Conjugated chains, especially if delocalisation does indeed take place, tend to be flat or at least stiff.
This results in a tendency to adhere to each others. In addition, their stiffness also means that not enough conformational space open up upon solubilisation.
In order to enhance their solubility, or at least their processability^, flexible chains are linked to the main polymer chains.
The presence of the side flexible chains can result in
a more exothermic solubilisation process, the entity of this being dictated by the exact nature of the long substituent as well the specific solvent counterpart (enthalpy variation of the process);
and perhaps most important and surely general as solvent independent, an extra entropic term (entropy variation of the process).
The impact of the above on the free energy of solubilisation can combine and lead to a soluble material, or at least one that dissolves in aggregates small enough to allow processability from "solution".
The solubility of flat stacking molecules can be enhanced by the same "trick".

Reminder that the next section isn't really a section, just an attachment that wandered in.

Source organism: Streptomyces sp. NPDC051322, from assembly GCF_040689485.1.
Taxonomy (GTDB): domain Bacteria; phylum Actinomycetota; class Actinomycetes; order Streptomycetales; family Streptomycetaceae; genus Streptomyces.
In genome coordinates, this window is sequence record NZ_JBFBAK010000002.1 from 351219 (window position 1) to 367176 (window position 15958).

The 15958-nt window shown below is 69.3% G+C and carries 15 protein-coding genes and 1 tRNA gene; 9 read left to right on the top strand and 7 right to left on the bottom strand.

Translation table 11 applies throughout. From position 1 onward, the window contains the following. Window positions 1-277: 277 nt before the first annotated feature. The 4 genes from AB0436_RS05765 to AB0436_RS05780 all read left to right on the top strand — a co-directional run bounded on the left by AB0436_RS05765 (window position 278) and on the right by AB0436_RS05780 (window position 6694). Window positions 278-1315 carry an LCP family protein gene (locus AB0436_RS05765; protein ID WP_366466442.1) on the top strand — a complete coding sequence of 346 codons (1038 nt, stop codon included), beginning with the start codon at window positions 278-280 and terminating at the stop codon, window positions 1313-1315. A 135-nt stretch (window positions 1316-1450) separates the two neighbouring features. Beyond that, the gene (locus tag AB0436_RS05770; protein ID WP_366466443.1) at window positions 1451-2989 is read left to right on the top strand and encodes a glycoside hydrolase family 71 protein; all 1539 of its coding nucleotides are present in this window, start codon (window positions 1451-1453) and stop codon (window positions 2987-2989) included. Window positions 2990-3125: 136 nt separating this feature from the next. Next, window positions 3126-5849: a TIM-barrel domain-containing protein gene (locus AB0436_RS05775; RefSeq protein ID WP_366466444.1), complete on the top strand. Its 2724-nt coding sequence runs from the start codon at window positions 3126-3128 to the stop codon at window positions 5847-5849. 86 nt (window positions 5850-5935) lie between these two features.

Finally, the entropic effect can lower the temperature of evaporation (vacuum usually nevertheless required) of organic materials for opto-electronics. So that at least a kind of processability is attained.
^For sake of clarity as OP used the words "chemical processability". There is no much chemistry involved, the meaning is that the material must be easily processed from melts, solutions, evaporation, etc. Literally "intractable" materials (no melting point nor glass transition, insoluble) were indeed the first conjugated polymers - willingly (polyacethylene) or not - prepared.
Another note specific for the discussed conjugated polymer. The particular branched chain was introduced to further reduce interchain interaction and so enhance fluorescence. In fact, one of the first envisioned application (nowadays mature) of conjugated polymers & molecules was electroluminescence for LEDs.